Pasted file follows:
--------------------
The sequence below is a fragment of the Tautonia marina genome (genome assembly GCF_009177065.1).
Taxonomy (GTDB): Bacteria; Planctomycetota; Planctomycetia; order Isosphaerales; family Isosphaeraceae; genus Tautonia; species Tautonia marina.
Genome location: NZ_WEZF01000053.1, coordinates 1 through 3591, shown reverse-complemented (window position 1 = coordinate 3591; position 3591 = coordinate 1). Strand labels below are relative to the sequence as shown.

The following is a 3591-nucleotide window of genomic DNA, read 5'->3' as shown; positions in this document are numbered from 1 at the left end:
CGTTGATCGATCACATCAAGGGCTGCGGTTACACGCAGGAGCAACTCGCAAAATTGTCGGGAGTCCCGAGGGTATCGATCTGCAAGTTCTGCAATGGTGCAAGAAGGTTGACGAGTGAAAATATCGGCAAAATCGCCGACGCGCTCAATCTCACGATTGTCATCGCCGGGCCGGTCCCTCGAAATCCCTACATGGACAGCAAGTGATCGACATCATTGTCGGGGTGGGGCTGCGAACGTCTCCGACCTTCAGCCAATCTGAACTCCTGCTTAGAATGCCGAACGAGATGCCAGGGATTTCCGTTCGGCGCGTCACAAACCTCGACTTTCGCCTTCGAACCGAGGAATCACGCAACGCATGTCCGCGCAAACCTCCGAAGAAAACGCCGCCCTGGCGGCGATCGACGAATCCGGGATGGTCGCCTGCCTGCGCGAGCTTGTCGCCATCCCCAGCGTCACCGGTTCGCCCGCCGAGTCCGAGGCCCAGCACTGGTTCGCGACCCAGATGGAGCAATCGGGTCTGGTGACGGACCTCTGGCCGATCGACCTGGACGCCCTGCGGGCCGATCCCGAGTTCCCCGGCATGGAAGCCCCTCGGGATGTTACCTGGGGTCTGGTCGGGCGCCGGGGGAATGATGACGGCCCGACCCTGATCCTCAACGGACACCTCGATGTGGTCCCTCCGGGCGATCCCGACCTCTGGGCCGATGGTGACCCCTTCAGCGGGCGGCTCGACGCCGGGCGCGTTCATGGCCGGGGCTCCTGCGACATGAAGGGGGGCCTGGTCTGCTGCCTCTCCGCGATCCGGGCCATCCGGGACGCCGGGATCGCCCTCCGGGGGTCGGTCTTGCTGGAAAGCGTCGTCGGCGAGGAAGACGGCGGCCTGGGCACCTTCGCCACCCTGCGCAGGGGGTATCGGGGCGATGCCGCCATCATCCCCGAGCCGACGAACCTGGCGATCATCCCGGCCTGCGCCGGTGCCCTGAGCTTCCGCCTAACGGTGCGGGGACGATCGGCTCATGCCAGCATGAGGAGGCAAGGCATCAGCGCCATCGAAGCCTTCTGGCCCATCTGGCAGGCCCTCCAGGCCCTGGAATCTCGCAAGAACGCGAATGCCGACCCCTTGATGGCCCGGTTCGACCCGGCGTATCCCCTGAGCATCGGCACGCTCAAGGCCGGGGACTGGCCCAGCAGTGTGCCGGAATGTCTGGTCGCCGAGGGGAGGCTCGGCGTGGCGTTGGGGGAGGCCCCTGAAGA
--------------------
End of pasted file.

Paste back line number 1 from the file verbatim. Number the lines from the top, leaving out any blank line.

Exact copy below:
The sequence below is a fragment of the Tautonia marina genome (genome assembly GCF_009177065.1).